Book Review: The Star-spun Web – Sinéad O’Hart

Title: The Star-spun Web
Author: Sinéad O’Hart
Publisher: Stripes (Little Tiger)
Publication date: 7th February 2019


With her passion for scientific experimentation and her pet tarantula Violet, Tess de Sousa is no ordinary orphan. When a stranger shows up at Ackerbee’s Home for Lost and Foundlings, claiming to be a distant relative come to adopt her, Tess hopes to find some answers to her mysterious origins.

But as she adjusts to her new life at Roedeer Lodge, it becomes clear that Norton F. Cleat knows more about Tess – and the strange device left with her when she was abandoned as a baby – than he’s letting on.

And when Tess discovers that the Starspinner is the gateway between her world and a parallel world in which war rages, she realizes she may be the key to a terrible plan.

A plan she must stop at all costs…

Taken from The Star-SPUN WEB


Meet Tess de Sousa. She lives in Ackerbee’s Home for Lost and Foundlings, has a pet tarantula called Violet, and is a budding scientist. Not only that, but Tess wears glasses.

As an odd start to a review as that may seem, when I started reading The Star-spun Web, I was ecstatic to see a young, female protagonist wearing glasses and she has to clean them from time to time. As someone who wears glasses and knows the pain of constantly searching for something to clean them with (where DO those smudges come from?!) and I felt an affinity with Tess immediately.

Anyway, now I’ve gotten that out of the way, let’s get onto the rest of the book. I can sit here and talk about how great the plot is (which it is) and how well written it is (which it is) and the fact the characters are so well developed (which they are) but I want to talk about something far, far more important.

O’Hart’s book is like a breath of fresh air. I can’t think of an adult book I’ve read that explores the multiverse theory, nevermind a children’s book! The storyline explains how Tess possesses a Starspinner, a device which allows her to move from one universe to another. Although this element of the book is clearly fantastical, it does also introduce the reader to the multiverse theory and accurately reflects the idea that the universes occur simultaneously.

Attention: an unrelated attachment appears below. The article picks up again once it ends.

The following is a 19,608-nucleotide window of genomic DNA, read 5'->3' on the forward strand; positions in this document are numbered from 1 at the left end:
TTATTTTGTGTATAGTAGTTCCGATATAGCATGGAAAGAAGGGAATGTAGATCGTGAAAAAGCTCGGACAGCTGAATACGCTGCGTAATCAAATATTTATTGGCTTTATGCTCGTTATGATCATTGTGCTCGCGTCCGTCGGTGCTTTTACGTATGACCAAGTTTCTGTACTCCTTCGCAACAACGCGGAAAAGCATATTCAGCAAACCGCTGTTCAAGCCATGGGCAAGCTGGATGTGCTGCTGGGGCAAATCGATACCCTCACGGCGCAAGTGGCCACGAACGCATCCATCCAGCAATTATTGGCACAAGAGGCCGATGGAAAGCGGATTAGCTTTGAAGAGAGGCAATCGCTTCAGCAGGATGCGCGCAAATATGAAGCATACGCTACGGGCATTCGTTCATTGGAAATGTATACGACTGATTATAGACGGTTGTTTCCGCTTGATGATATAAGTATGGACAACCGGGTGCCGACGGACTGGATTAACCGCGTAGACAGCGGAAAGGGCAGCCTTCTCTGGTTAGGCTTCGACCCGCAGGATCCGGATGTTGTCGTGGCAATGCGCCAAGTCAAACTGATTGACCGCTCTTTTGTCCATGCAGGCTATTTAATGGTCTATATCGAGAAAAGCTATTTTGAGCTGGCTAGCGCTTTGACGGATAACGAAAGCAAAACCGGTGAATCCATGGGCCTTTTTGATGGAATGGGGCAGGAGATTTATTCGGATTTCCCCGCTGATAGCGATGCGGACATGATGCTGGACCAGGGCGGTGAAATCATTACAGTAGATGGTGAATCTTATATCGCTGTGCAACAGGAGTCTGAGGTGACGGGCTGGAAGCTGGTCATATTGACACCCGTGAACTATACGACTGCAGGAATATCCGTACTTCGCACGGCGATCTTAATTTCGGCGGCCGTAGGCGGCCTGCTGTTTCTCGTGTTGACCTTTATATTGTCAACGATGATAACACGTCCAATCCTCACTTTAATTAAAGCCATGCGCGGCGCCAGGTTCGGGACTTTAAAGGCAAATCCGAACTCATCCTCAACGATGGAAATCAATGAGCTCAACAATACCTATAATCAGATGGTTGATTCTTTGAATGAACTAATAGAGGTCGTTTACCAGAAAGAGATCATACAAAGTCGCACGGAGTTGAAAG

Tess loves science and conducting experiments. In itself, seeing a young female exploring science is wonderful, but there is something far more meaningful at play in this book. Tess is supported. She is given a lab (however crude) and her teachers give her space and time she needs to develop her skills. Her friends support her. She is not mocked or bullied for her passion.

I cannot stress enough how valuable this is for encouraging young women into STEM (Science, Technology, Engineering, Maths) subjects. Books like this help to normalise women in science, which is desperately needed.

If you have a child (any child, not just a girl!) who is between 8 and 12 years old, encourage them to read this book. Not only is it a wonderful adventure, full of mystery, intrigue, and peril, but delivers some important messages.

I, for one, cannot wait to find out what adventures Tess goes on next.

Many thanks to Stripes for providing a copy of this book for an exchange for an honest review.

About the author

Sinéad O’Hart is author of The Star-spun Web and The Eye of the North. You can find her over on Twitter.

Get your copy

The Star-spun Web is out on 7th February 2019. Get your copy here. Don’t forget to support your local indie bookshops.

Comment below

Have you read The Star-spun Web? Comment below, and don’t forget, links to other blogs are welcome here!


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